How to avoid a shoplifting charge on my record?

UPDATED: Sep 30, 2022

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How to avoid a shoplifting charge on my record?

I was just caught shoplifting 18 worth of merchandise. They had me sign some papers and the police wrote me a citation. I have a fee and a court date. I’m fine with paying the fee, I know what I did was wrong, but I really can’t afford to have this on my record. This is my first offense. What are my chances of not getting it on my record in the first place or getting it expunged if Im found not guilty?

Asked on December 30, 2016 under Criminal Law, Wisconsin


M.D., Member, California and New York Bar / FreeAdvice Contributing Attorney

Answered 5 years ago | Contributor

Since shoplifting is still a criminal offense, you should consider having legal representation. An experienced criminal lawyer might be able to get the charge dismissed on a technicality or at least get it reduced. Also, since you are a first-time offender you should be eligible for something known as "diversion". This is an alternative sentencing program whereby you will plead guilty to the charge, receive a special probation, and upon its successful completion the charge will be withdrawn and your case will be dismissed. Additionally, your criminal record history should be cleared automatically (but you should still check). That all having been said, diversion is only allowed for a first offense which means that if you get into trouble again, it will not be available for you regarding any subsequent charge(s). That's why if you get an attoreny who can possibly get your case is dismissed, you will be eligible for diversion in the future if you should ever need it.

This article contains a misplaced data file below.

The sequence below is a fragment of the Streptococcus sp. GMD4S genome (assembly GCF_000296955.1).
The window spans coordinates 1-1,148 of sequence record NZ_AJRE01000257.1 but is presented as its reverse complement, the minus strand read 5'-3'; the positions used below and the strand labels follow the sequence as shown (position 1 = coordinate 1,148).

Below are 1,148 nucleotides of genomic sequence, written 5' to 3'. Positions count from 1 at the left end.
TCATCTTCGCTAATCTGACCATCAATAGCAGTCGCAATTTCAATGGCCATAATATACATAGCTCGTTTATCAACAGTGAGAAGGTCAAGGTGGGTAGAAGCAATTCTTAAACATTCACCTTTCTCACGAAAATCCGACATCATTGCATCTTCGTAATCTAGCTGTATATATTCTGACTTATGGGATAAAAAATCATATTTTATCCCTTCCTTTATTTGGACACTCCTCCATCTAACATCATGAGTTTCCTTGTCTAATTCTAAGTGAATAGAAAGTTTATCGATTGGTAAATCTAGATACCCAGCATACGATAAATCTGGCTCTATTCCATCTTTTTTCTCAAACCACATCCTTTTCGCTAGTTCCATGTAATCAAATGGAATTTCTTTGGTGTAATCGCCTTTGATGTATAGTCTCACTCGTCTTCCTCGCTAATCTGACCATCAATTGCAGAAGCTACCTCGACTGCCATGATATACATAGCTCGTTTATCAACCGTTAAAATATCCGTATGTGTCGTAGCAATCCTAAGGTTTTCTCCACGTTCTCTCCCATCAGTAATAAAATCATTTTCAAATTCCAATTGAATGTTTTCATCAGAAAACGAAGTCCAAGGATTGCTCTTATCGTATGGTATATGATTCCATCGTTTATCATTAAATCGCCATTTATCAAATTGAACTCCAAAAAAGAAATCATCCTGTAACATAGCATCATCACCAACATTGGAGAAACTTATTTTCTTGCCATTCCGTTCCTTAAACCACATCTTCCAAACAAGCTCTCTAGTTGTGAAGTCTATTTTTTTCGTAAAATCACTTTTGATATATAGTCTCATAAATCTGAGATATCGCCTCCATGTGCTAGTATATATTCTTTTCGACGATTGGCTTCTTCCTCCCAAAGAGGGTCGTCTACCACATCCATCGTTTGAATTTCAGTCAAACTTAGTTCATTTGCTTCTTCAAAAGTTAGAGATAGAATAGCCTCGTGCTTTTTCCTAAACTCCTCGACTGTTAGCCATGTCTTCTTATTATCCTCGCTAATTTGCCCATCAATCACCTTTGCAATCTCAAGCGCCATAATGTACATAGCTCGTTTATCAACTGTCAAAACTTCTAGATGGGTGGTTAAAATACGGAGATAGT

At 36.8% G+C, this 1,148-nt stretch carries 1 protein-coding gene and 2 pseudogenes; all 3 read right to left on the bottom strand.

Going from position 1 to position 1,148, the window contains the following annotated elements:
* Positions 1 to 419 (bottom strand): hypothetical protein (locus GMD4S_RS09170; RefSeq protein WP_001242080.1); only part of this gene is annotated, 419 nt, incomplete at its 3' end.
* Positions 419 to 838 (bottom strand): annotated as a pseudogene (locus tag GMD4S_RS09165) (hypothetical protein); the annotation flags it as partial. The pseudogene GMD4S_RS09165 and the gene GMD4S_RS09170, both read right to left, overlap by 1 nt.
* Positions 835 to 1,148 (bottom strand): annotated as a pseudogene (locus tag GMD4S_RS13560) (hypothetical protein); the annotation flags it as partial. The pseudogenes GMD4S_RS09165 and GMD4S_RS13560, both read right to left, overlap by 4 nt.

IMPORTANT NOTICE: The Answer(s) provided above are for general information only. The attorney providing the answer was not serving as the attorney for the person submitting the question or in any attorney-client relationship with such person. Laws may vary from state to state, and sometimes change. Tiny variations in the facts, or a fact not set forth in a question, often can change a legal outcome or an attorney's conclusion. Although has verified the attorney was admitted to practice law in at least one jurisdiction, he or she may not be authorized to practice law in the jurisdiction referred to in the question, nor is he or she necessarily experienced in the area of the law involved. Unlike the information in the Answer(s) above, upon which you should NOT rely, for personal advice you can rely upon we suggest you retain an attorney to represent you.

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